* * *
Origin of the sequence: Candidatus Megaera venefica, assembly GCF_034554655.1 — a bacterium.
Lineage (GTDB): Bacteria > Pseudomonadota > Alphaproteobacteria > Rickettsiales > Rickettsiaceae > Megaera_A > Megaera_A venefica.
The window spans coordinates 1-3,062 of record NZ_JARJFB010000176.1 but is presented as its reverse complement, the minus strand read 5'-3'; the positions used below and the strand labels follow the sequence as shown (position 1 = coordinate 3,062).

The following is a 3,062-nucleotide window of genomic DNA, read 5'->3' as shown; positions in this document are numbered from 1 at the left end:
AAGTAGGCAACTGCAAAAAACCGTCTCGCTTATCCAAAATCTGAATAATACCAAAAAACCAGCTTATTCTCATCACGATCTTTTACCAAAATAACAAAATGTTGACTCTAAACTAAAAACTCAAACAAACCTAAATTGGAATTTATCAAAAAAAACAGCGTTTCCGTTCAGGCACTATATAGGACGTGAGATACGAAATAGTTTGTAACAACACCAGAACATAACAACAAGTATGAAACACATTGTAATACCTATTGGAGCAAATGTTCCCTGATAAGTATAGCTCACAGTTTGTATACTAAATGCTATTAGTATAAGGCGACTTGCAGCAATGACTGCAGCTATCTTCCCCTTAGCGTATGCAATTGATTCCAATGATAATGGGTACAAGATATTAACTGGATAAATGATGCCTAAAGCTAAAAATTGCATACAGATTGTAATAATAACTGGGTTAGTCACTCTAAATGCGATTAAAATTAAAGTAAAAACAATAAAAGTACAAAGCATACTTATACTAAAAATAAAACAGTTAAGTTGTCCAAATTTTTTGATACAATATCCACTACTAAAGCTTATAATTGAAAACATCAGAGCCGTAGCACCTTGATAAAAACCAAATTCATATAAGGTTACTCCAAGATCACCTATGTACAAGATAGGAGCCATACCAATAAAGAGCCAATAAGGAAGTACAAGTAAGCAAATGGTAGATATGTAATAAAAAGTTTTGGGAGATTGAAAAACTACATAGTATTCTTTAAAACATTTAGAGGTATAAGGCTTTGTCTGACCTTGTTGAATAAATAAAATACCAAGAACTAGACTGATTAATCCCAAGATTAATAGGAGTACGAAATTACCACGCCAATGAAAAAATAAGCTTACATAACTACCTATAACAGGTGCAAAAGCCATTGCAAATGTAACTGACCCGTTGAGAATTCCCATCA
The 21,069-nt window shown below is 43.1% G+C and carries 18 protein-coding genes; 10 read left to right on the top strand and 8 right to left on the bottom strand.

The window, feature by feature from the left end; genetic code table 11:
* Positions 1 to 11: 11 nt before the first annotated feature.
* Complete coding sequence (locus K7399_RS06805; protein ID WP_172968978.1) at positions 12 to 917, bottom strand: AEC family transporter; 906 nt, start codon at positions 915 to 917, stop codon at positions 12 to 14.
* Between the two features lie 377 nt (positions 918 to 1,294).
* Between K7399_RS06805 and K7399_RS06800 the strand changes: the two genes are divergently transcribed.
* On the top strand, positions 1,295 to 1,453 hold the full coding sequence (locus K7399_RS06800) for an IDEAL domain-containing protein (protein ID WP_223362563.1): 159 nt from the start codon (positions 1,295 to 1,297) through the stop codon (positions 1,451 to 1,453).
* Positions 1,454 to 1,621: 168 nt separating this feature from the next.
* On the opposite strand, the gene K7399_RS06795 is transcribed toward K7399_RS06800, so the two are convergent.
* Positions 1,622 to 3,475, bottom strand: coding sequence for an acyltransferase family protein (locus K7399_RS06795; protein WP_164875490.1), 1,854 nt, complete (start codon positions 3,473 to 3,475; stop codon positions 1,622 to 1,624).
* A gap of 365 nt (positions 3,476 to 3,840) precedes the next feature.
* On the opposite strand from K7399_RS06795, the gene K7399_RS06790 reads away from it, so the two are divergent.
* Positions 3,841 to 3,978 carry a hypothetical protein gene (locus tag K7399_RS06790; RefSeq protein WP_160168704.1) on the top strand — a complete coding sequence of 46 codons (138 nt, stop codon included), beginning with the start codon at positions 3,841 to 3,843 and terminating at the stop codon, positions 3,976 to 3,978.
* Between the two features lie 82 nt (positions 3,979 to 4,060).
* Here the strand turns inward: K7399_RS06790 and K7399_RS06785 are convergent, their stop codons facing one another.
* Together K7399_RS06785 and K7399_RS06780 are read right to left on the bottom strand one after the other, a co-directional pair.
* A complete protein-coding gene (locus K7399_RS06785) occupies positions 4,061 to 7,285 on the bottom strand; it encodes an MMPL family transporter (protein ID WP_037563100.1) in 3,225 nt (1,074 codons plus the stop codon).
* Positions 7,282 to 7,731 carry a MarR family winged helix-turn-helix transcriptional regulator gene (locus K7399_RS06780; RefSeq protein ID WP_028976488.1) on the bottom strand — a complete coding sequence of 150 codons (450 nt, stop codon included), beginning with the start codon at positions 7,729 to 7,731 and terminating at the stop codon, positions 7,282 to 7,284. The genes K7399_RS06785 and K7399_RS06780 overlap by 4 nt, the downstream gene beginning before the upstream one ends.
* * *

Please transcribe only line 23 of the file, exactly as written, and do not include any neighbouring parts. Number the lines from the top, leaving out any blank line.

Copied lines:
* Positions 7,282 to 7,731 carry a MarR family winged helix-turn-helix transcriptional regulator gene (locus K7399_RS06780; RefSeq protein ID WP_028976488.1) on the bottom strand — a complete coding sequence of 150 codons (450 nt, stop codon included), beginning with the start codon at positions 7,729 to 7,731 and terminating at the stop codon, positions 7,282 to 7,284. The genes K7399_RS06785 and K7399_RS06780 overlap by 4 nt, the downstream gene beginning before the upstream one ends.